Concept artist Geoffrey Ernault
Geoffrey Ernault is a concept artist and illustrator with three years’ professional experience, currently working at Guerrilla Games‘ studio in Cambridge, UK. He has also worked on feature film and illustration projects, including book and record covers. His clients include MPC, NaturalMotion, Cyanide Studio, Steve Aoki and the art magazines ImagineFX and 2DArtist. Geoffrey will be acting as a mentor at this year’s Trojan Horse was a Unicorn festival, held in Troia, Portugal later this month, so we caught up with him to talk about his career, his inspirations – and what he’s looking forward to at THU/2014.
Tell us about your journey
When I was about seven, someone showed me StarCraft and I got addicted to it. I had been playing games for a while, but that one stood out: the art direction was spot on, and the narration had so much depth. I was transported to another world!
After that, I knew I wanted to work in videogames. I thought only 3D artists and programmers were needed to make a game (innocence is bliss), so I thought 3D was for me. A few years later, I was still doodling when I heard about tablets and how you could colour your drawings. Eager to try, I asked my parents for one. Eventually I found out you could actually paint with a tablet, and that led me to learning about concept art. After that, I worked every day to become a concept artist.
I studied art in a college in Paris, but they didn’t really have a good concept art program. I spent my first year of art school not turning in homework as I was learning about digital painting at home each night until dawn.
My first breakthrough was when [concept artist] Kan Muftic asked me to work for NaturalMotion. Working with him, along with other amazing people, taught me a lot, and brought a lot of other opportunities.
How do you want to impact the world?
I’ve had a couple of projects in the back of my mind for a couple years, but I keep telling myself that I’m not ready and that I need to learn more before I tackle them. The first is a movie, ‘Land of the Thousand Suns’ [You can see an image from it at the foot of the interview – Ed.] The second one is a videogame with robots and guns. You know, your usual 2014 game.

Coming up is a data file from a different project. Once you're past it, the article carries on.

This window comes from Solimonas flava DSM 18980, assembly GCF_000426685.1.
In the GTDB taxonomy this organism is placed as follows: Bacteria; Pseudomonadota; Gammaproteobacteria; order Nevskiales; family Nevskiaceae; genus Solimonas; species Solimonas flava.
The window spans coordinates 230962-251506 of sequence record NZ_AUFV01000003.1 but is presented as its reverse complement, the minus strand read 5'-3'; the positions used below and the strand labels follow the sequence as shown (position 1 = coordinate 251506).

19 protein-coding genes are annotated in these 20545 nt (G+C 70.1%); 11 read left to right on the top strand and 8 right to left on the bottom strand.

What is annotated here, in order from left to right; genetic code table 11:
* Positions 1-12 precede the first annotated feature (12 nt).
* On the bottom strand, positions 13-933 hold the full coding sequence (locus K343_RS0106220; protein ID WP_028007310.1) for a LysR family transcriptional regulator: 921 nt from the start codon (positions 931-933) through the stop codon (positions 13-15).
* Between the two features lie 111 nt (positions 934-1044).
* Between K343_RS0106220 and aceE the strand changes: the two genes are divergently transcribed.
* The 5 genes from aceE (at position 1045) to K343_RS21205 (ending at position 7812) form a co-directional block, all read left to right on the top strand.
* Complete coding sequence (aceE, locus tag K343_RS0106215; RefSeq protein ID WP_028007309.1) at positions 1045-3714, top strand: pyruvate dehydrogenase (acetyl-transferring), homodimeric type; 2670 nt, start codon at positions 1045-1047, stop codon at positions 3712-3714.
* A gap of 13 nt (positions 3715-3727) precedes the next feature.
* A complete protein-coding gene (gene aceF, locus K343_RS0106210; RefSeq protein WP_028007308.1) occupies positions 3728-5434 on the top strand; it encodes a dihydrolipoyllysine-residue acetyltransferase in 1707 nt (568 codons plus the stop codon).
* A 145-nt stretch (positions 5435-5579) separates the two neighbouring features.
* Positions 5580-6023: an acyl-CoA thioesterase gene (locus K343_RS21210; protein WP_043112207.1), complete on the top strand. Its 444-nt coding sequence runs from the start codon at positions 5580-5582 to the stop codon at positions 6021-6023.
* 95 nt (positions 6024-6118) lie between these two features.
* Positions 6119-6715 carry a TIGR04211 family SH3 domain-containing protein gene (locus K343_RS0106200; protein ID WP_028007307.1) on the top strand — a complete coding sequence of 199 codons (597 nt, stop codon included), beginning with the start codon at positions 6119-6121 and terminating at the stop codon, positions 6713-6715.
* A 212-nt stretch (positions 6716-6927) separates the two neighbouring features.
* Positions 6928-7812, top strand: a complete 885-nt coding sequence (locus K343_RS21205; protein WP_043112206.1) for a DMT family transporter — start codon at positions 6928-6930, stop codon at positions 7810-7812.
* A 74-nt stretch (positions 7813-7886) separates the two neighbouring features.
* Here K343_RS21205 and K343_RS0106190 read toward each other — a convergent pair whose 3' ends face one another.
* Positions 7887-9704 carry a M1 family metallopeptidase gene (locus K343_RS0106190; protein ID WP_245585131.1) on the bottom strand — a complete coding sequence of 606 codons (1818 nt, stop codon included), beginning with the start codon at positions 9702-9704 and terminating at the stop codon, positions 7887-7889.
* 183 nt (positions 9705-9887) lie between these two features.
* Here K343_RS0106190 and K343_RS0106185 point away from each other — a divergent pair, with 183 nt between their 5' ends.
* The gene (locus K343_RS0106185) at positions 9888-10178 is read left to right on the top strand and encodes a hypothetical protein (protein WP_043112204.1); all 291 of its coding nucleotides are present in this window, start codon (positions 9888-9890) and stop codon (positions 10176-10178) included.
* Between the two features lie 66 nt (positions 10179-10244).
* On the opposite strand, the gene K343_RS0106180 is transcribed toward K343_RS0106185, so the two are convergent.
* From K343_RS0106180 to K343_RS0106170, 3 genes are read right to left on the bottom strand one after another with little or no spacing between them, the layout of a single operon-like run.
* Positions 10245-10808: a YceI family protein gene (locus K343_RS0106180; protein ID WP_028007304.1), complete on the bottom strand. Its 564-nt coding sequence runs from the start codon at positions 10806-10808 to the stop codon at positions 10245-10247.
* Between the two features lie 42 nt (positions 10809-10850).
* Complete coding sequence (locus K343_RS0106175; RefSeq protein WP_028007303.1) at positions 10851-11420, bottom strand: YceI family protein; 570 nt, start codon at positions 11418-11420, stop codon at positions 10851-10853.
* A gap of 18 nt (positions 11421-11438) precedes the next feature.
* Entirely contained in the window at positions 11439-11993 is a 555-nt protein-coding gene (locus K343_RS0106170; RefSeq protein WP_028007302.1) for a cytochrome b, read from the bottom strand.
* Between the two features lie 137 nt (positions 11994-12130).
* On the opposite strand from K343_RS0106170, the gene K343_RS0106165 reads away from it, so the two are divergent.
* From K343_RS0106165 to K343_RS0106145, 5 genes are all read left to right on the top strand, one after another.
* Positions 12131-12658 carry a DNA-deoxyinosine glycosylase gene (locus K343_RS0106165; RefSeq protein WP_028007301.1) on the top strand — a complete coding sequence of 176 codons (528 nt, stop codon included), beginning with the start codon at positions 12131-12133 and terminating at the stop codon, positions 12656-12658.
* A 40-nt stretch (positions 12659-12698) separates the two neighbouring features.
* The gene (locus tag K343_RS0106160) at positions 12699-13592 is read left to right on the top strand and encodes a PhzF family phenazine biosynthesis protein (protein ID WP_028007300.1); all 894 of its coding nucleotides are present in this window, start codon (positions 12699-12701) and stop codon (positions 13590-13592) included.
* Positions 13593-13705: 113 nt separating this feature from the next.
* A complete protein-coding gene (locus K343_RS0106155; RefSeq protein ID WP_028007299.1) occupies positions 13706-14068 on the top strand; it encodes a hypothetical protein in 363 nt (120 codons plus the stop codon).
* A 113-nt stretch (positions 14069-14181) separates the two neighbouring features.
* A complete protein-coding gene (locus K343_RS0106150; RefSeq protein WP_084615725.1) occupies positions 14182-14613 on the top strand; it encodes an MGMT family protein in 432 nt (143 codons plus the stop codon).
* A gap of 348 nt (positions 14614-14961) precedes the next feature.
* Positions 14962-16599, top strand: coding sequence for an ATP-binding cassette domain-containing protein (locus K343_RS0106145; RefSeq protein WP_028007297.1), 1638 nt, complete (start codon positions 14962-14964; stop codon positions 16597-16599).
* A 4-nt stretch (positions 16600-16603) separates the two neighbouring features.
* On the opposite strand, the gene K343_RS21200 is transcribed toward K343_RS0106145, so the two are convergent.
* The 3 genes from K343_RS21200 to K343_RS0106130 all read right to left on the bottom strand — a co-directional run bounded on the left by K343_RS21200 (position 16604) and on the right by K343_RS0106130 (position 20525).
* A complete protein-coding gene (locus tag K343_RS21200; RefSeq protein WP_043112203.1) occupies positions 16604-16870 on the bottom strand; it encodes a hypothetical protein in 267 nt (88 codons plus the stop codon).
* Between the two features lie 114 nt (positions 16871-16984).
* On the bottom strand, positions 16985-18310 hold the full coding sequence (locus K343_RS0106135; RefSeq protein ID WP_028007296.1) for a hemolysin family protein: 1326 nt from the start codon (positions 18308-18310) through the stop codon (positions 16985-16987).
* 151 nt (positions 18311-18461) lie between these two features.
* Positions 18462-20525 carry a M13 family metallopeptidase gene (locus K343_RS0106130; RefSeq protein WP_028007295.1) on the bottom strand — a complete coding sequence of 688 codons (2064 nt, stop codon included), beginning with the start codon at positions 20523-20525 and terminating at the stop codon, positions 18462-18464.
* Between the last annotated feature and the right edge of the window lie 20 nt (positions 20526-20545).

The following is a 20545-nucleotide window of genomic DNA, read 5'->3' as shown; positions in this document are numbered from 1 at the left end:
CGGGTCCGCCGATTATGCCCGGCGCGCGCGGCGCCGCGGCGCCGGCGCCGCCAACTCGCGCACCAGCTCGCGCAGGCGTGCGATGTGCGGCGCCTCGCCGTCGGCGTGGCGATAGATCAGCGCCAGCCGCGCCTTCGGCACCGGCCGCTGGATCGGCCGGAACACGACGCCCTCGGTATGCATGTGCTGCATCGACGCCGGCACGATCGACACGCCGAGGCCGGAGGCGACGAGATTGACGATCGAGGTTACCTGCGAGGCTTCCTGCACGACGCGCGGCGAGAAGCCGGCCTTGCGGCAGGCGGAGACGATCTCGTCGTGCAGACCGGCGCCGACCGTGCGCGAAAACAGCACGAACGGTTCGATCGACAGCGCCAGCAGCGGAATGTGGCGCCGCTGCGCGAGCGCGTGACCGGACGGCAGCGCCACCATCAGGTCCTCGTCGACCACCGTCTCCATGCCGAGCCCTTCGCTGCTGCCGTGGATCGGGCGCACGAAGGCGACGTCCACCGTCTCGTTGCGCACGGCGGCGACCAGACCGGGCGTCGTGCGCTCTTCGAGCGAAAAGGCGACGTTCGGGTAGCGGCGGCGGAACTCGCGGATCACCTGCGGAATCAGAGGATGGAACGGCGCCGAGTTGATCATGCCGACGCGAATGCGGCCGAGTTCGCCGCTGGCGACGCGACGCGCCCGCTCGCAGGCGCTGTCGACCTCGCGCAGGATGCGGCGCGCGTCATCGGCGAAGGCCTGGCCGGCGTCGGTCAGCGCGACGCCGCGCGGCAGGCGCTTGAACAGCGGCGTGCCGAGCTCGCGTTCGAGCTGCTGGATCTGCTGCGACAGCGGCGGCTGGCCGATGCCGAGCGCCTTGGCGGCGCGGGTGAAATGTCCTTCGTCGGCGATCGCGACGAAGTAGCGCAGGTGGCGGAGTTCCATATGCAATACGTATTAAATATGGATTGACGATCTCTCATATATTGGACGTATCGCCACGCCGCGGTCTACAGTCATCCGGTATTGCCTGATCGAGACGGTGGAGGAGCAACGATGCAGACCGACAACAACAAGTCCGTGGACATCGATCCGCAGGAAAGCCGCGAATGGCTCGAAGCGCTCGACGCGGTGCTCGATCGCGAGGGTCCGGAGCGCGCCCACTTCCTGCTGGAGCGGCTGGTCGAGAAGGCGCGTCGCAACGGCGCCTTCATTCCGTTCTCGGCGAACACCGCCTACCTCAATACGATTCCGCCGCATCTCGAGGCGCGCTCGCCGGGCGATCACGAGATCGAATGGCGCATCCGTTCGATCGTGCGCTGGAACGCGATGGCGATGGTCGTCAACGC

What are you looking forward to at THU/2014?
Mostly the people. I’m always amazed to discover mind-blowing new artists I’ve never heard of before. I’m looking forward to meeting a lot of artists I’ve been inspired by through the years. And most people at events like [THU] share amazing knowledge, ideas and life stories. That alone leaves you inspired for months.
I’m also looking forward to the mentoring sessions, as I’m sure there will be amazing portfolios. It’s a great feeling to pass on knowledge, and see how someone else’s work grows from it.
This year’s Trojan Horse was a Unicorn festival takes place in Troia, Portugal from 17 to 20 September. As well as Geoffrey Ernault, speakers include industry legends Syd Mead and Scott Ross, ILM’s Christian Alzmann, BioWare’s Furio Tedeschi, Blizzard Entertainment’s Mathias Verhasselt and Framestore UK’s Kyle McCulloch. For more information, or to buy a ticket for the show, click here.
What are you passionate about?
Stars. There’s nothing more inspiring than just stopping somewhere at night, forgetting about time, chores, daily routines and even other people, and just contemplating stars. I’ve always been a fan of jets and spaceships as well. Maybe it’s a kind of disconnection with the real world; or the idea that you can go anywhere you want.
Which leads me to my second inspiration: travel! I travelled a lot when I was a kid, following my parents around the world. Being somewhere else, discovering a new culture, different weather, shapes, colours, architecture, is really inspiring.
I also love the idea of ‘aesthetic chaos’: getting something pretty out of something that isn’t supposed to be. A weird creature that appears deadly, but displays beautiful colours or shapes, for example.
What would be your #1 advice to other artists?
Forget about the competition. It’s important to be ambitious and to push yourself, but there’s no point in comparing yourself too much to others. There’s always going to be someone better, you’re probably never going to be entirely satisfied with your art, and you’ll always have new things to learn.
Also, think about design. Form should follow function. Does your spaceship run on a specific type of fuel, like plasma? What does a plasma engine look like? What are the down sides of using plasma as a fuel? The more you try to think things through, the better your designs will become.
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